Editor’s note: In the Summer 2012 issue of SAY Magazine, Dan Frommer chronicles the history of tech blogging. For the rest of this week, Richard MacManus, who founded ReadWriteWeb in 2003, will be looking back on the early days.
In our final look at the leading tech bloggers of this era, we profile a couple of guys who have cornered the market in a certain brand of hipness. Gruber is the ultimate indie voice in Apple news, with his one-man blog Daring Fireball. Topolsky is the leader at The Verge, a new style of tech blog that makes heavy use of video and colorful imagery. I haven’t met either of these two fellows, but I admire their blogs for a similar reason: both have established themselves by doing something unique and different.
Gruber, a Web programmer initially and now a storyteller, journalist and Apple-geek figurehead, started the site as a hobby in 2002 and made it a full-time job in 2006. “I’ve wanted to write about this stuff as long as I can remember,” he says.
Through his website, 400,000 RSS subscribers and 200,000 Twitter followers, he’s a healthy one-man media company — the shining example of how self-publishing can work online. In addition to running small banner ads, Gruber, 39, also sells a weekly sponsorship for $6,500 — and he’s almost always sold out. If he’s actually getting that rate, Daring Fireball could be pulling in at least $400,000 a year. To borrow one of Steve Jobs’ famous punctuation marks, “Boom.”
At first glance, Daring Fireball and The Verge have little in common. Daring Fireball has a minimalist design, based around the color grey. The Verge is bursting with colors and its homepage is crammed full of stories. Daring Fireball is written and designed by one person: John Gruber. The Verge has a large editorial and design team, with Topolsky at the reigns as Editor-in-chief. Daring Fireball focuses on one topic: Apple. The Verge casts a wide net across all technology.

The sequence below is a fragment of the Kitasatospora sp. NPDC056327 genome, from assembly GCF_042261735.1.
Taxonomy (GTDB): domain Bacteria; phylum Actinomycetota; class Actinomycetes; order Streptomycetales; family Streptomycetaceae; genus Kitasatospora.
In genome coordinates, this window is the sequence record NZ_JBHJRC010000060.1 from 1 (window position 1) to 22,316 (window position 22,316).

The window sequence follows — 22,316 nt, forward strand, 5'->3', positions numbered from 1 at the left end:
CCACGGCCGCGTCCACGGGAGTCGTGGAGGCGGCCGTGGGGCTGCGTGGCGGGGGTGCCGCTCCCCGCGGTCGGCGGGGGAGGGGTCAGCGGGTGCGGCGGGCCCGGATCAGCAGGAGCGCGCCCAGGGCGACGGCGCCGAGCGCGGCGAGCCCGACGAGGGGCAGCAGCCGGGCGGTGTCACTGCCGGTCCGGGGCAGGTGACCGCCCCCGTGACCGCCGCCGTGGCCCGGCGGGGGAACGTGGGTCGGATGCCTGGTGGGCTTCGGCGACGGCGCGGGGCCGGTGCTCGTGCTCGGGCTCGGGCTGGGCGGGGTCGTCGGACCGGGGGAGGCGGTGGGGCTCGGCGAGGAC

But the two blogs have at least one important thing in common: they are originals. Nobody covers Apple like Gruber – his mix of Apple fanboy-ism and penetrating analysis is both endearing and insightful at the same time. The Verge may cover the same things as other gadget blogs, like Engadget and Gdgt, but it has brought a new design aesthetic to the tech blogosphere. Dan Frommer summed it up well in his Rise of the Tech Bandits article:
The Verge is not just another gadget blog. There is the look — an apparent nod to sci-fi novels. Topolsky, 34, and Patel, 31, cite influences such as early Wired, Computer Shopper and videogame magazines such as GamePro and Mondo 2000. There is the production quality, especially in video reviews, which far surpasses the competition. [...] And there is an offline talk show, On the Verge, shot in a New York theater.
Too often, success in the media is thought to be had by copying other, previously successful, tech publications. After Mashable got popular by covering anything and everything PR agencies sent its way, newer tech blogs followed suit. When TechCrunch bullied its way to some big stories, other bloggers raised their voices and began to shout too.
But the biggest success stories are usually originals. Sure those brave ventures fail more often than not, but every now and then we get a unique voice like John Gruber or a game-changing new product like The Verge. Thank goodness for independent media!